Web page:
What does the Conservative party now stand for?

The party of law and order? The party of low-taxes? The party of fiscal discipline and a strong economy? Not any more.

If you asked me to describe the Conservative Party in a couple of words, my answer would not be “low taxes”, “strong on the economy”, “law and order” or even “conservatism”. I would probably say the Conservatives are now the party of Brexit or even the party of power for the sake of power. The Conservative Party has lost its way.

On the other hand, it’s clear what Labour now stands for. Jeremy Corbyn is intent on radical social and political change that aims to tackle inequality head-on and bring about a peaceful, more environmentally-friendly world.

Agree with it or not, it’s blindingly obvious what Labour stands for.

Law and order

The Conservative party are also often associated with the idea of “law and order”, but with new ONS figures pointing to a significant increase in crime in England and Wales, including an 18% increase in violent crime, the change casts significant doubt on such a notion. On top of that, since the party came to power in 2010, police numbers have fallen by 20,000, according to Channel Four, a figure which Jeremy Corbyn used to beat the party with in the closing weeks of the campaign.

Rising crime-levels and less policing? That's not a very Conservative coupling of facts in Conservative Britain.


The Tories are also traditionally the party of limited government intervention – both in terms of the economy and people’s personal lives. The energy price cap proposed in the recent manifesto – taken straight from the Ed Miliband playbook – is probably the most striking example of Theresa May’s willingness to intervene in the markets. A pre-election Spectator piece by Fraser Nelson does a great job of pointing out the divides in the government over this and other similar issues, showing the divisions and confusion in the party.

The party of free-markets equalling free people? I don't think so.

Debt, deficit and austerity

Oliver Twist

Taken in contrast with Labour, the Conservatives are more fiscally restrained and keen on making the deficit a real priority. But when you look at the facts, it is hard to believe they have managed to get away with the image of being so-called “fiscally responsible” for so long. The party went into the 2010 election promising to get rid of the deficit by 2015. True, they went into coalition with the Liberal Democrats and could not deliver their full manifesto, but their 2017 manifesto only mentioned the word deficit three times, and pushed the pledge back further.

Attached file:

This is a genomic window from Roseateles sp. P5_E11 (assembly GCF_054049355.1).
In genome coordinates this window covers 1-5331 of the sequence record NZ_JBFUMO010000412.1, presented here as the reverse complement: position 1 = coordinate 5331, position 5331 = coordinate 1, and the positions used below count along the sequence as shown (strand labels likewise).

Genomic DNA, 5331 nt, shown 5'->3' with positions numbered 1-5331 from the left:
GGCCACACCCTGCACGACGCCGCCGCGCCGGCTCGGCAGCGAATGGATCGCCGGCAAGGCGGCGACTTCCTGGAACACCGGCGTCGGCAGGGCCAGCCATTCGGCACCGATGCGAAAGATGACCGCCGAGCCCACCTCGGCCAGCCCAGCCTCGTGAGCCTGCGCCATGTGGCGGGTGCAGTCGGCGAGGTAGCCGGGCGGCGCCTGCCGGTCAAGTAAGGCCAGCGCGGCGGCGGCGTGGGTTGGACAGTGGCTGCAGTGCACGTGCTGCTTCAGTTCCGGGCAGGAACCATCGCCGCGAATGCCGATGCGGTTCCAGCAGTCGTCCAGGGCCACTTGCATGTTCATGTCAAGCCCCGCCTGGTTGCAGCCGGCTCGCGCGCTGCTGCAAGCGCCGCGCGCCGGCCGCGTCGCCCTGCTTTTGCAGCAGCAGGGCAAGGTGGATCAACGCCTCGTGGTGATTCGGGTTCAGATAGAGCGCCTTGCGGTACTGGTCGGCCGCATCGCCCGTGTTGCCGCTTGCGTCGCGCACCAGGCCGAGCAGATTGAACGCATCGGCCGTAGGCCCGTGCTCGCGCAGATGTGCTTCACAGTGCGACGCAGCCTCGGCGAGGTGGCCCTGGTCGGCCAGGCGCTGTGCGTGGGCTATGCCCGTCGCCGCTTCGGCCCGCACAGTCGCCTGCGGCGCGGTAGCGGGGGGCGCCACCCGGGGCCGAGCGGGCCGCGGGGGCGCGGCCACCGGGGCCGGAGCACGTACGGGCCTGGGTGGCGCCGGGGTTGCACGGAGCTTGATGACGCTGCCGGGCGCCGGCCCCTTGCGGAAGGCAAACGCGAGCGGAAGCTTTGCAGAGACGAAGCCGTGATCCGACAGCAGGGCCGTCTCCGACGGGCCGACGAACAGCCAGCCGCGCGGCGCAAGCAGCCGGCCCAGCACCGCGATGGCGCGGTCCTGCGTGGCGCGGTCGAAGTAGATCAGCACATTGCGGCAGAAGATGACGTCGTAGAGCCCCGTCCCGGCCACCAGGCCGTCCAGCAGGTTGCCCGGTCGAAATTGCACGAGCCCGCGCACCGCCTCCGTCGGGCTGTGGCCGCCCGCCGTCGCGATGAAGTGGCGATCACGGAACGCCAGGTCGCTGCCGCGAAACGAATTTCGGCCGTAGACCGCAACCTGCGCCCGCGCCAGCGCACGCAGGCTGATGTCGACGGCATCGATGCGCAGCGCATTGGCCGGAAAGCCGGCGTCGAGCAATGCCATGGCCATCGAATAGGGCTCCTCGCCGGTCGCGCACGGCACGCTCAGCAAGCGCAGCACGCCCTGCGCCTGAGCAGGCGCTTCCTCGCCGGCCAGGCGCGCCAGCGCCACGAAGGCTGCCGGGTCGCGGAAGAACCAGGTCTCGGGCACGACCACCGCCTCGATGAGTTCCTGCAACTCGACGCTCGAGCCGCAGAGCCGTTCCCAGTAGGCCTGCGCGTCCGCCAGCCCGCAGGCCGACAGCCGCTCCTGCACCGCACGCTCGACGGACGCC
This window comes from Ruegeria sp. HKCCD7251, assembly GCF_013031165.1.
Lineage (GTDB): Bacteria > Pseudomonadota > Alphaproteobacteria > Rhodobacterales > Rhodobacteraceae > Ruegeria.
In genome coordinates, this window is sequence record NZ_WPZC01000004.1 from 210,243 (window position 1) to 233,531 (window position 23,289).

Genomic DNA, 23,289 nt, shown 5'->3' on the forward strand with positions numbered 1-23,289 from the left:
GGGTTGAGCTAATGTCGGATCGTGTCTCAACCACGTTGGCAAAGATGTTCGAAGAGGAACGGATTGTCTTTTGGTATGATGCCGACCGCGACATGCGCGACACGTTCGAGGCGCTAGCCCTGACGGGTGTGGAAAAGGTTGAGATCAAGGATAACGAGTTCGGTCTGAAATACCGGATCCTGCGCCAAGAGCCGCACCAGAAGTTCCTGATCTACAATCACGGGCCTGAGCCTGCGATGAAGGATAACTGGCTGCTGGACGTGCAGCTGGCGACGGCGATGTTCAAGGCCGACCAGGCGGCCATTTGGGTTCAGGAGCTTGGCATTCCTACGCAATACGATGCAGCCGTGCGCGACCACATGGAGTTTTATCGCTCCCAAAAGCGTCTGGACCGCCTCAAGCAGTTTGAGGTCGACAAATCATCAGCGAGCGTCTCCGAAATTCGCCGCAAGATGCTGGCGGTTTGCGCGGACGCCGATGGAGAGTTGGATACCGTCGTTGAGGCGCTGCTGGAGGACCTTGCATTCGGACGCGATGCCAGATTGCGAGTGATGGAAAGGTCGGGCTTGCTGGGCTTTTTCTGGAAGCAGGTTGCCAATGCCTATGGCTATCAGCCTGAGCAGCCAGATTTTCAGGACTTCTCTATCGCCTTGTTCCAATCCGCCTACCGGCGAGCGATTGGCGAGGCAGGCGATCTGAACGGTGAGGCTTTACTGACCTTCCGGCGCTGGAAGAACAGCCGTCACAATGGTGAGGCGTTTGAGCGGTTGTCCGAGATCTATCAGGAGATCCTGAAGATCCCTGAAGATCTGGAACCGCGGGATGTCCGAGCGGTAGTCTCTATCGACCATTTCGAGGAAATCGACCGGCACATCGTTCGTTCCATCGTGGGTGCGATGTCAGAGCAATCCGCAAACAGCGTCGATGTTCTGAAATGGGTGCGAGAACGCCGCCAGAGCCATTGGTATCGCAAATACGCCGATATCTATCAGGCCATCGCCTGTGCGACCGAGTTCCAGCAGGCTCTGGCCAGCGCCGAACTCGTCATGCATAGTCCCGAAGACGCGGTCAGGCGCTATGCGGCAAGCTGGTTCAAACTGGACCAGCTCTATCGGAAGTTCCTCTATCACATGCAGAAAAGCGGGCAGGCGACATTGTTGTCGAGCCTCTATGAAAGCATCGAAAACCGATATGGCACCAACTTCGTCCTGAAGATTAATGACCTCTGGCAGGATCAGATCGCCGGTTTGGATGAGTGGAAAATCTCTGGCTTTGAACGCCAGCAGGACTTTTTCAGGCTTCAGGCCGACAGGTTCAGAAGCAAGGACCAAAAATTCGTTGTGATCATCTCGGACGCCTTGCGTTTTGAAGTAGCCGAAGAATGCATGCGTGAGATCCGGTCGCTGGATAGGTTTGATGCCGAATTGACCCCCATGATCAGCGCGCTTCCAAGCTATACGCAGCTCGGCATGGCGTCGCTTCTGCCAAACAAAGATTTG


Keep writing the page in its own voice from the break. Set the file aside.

The manifesto said:

“We will continue with the fiscal rules announced by the chancellor in the autumn statement last year, which will guide us to a balanced budget by the middle of the next decade."

Although there is an argument that mentioning the deficit does not correlate with commitment to tackling the deficit, it is still worth noting that the word was mentioned seventeen times in 2015 and thirteen times in 2010. Furthermore, the 2017 manifesto included the word “Brexit” fifteen times, five times more than “deficit”, and "European Union" was included thirty-nine times.

Are the Conservatives now just the party for delivering Brexit? Possibly.

As for their promise to eliminate the deficit by he middle of next decade, that is ten years after their initial goal of 2015. On top of that, the DUP deal has hardly made their promise any more realistic.

According to the BBC, each year’s deficit has been lower as a share of GDP than the previous year in the Conservatives’ time in power, but in 2016 it still stood at £57 billion. Add to that the new ONS figures saying that June 2017’s borrowing was £2bn higher than it was the same time the previous year, there is a strong sense that the Conservatives have lost their sense of fiscal discipline.


One traditional notion associated with the Conservatives is that they are the party of low taxes, but even this fundamental pillar of conservative ideology has been eroded. The 2015 manifesto committed the party to no tax rises, something which got Philip Hammond into a spot of bother when he proposed increasing NICs for self-employed workers before the election, suggesting the Conservatives are willing to raise taxes. Even under Cameron they lost their way on this, increasing VAT from 17.5% to 20% back in 2011, according to the BBC.

While they are not proposing tax rises on Labour's scale, it looks highly likely that some taxes will go up under this new government.

In government but in the wilderness

This LBC article points to nine U-turns since May came to power from social care to taking in refugee children. It’s a clear example of the Conservatives being governed in part by trying to make decisions and then changing their minds following a backlash from, primarily, the media.

While some of their U-turns will be viewed by many as the right decisions, their recent willingness to change their mind on key issues suggests that Conservative party is a machine for taking power no matter what, not a movement for delivering a set of policies based on a coherent group of principals.

A warning for the Conservatives

UKIP went from 13% of the vote to 2% of the vote in the recent election. Why? Because the core issue they stood for – Brexit – is on its way to being completed. Their job is done. Without a mission, British parties die. Once the Conservatives deliver Brexit, what next? Let UKIP's death be a warning to the Conservatives who are all over the place.

So much for strong and stable.

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